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-   -   firewire cable "loops" (https://www.dvinfo.net/forum/open-dv-discussion/87881-firewire-cable-loops.html)

Nicholi Brossia March 1st, 2007 01:49 PM

firewire cable "loops"
I've recieved lots of cables here and there with one or both ends looped through a little plastic cylinder. I've never understood what this could possibly be used for and just opened the cylinders and threw them away. However, I just recieved a firewire 800 cable (with a Lacie harddrive) that was also looped through two large (1-inch diameter x 1-inch thick) metal cylinders. They're so heavy that I'm afraid the weight of the cable might damage the computer's firewire jack. So, before I go after these things with a hacksaw, does anyone have any idea what they're supposed to accomplish?

Kevin Spotts March 1st, 2007 02:53 PM

Sounds like you're talking about ferrite collars. I'm no expert, but my understanding is that they help shield the cables against radio frequency interference. I'm sure the engineers over at LaCie had a very good reason to put the collars on there, so you may want to see if you can live with the collars rather than cutting them off with a hacksaw.

Good luck.

Kyle Ringin March 1st, 2007 03:10 PM

Yep, they're ferrites. They are there to suppress RFI and EMI. Generally with computer stuff they are put there to suppress emissions - ie prevent the computer from interferring with other devices, and prevent cross talk between data channels. Some are mainly mainly there to comply with standard requirements.
In reality you could *maybe* remove them and not notice the difference but as mentioned, they are there for a reason and you may find you get quirky things happen if you do. Ferrites aren't cheap so they don't put them on just for fun.


Dan Keaton March 1st, 2007 03:41 PM

Yes, the ferrites are there for a purpose, which is to prevent very high frequency signals from interferring with the main signals.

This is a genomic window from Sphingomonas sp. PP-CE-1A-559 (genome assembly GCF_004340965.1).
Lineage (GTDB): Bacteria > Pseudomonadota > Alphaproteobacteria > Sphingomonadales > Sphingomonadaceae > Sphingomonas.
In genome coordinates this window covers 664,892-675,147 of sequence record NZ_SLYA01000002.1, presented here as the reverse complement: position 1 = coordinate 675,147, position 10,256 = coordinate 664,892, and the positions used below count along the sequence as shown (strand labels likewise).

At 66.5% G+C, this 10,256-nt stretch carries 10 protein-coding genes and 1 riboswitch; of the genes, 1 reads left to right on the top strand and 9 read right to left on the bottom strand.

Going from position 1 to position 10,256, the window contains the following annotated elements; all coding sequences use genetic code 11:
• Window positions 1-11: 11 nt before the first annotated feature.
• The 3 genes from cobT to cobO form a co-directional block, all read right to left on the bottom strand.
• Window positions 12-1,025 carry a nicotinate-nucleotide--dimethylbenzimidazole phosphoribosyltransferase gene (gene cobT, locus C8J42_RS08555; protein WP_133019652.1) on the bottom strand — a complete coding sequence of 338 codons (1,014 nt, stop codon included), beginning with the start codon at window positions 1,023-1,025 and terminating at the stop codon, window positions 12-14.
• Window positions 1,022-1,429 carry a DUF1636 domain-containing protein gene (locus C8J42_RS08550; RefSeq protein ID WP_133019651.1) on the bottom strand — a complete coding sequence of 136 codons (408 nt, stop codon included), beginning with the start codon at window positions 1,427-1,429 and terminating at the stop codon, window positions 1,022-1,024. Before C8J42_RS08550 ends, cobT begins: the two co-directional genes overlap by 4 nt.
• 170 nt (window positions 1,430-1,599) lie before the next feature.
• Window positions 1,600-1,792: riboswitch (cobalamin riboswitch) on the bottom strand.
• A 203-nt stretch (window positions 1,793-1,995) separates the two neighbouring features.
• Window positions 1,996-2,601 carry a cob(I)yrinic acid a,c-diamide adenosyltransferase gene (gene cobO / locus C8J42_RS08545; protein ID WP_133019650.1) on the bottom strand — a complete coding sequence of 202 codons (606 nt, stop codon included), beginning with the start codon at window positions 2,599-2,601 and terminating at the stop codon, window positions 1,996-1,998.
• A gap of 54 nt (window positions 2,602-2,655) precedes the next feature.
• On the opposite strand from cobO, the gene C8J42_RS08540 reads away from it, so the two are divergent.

Some ferrites are removable, others are not.

You may be able to slide the cable so that the ferrite is not so close to the connector end. This may help with your weight concerns without significantly affecting the ferrites function.

If you do cut them off, you could purchase an add-on ferrite later. They have models that clamp over a cable instead of the cable being looped thru it.

Many firewire cables do not have ferrites, better quality cables do.

Dan Keaton March 1st, 2007 04:16 PM

If you feel that you have to remove the ferrites, you may consider just breaking them. The ferrites are notoriously fragile.

Also, just remove one, not both of them if they are on both ends.

Nicholi Brossia March 1st, 2007 04:50 PM

Thanks for the quick replies.
I guess I'm just a little confused at why they're so huge for a 4 foot cable (I'm used to seeing the smaller ones). I have three other firewire 800 cables that came with Lacie drives and they all have much smaller, typically sized ferrites. Are the larger ones possibly just an older design? Also, I have a few firewire 400 cables that are (from the factory as far as I can tell) identical except one has ferrites and the other two don't. Does that mean I should stick with the ferrite ones to avoid interference?

Dan Keaton March 1st, 2007 07:46 PM

A well designed, well built cable, heavily shielded, can work very well without ferrites.

The Firewire 400 and 800 signals are digital.

I have used Firewire 400 cables with ferrites and I mainly use cables without ferrites. All of mine work equally well.

If you are worried about the extra weight, which I feel is a very legiminate concern, instead of removing the ferrites, why not just get another cable without the ferrites. They are not expensive.

I feel that you can successfully use the cables with ferrites and those without and you will never see a difference in the data transfer.

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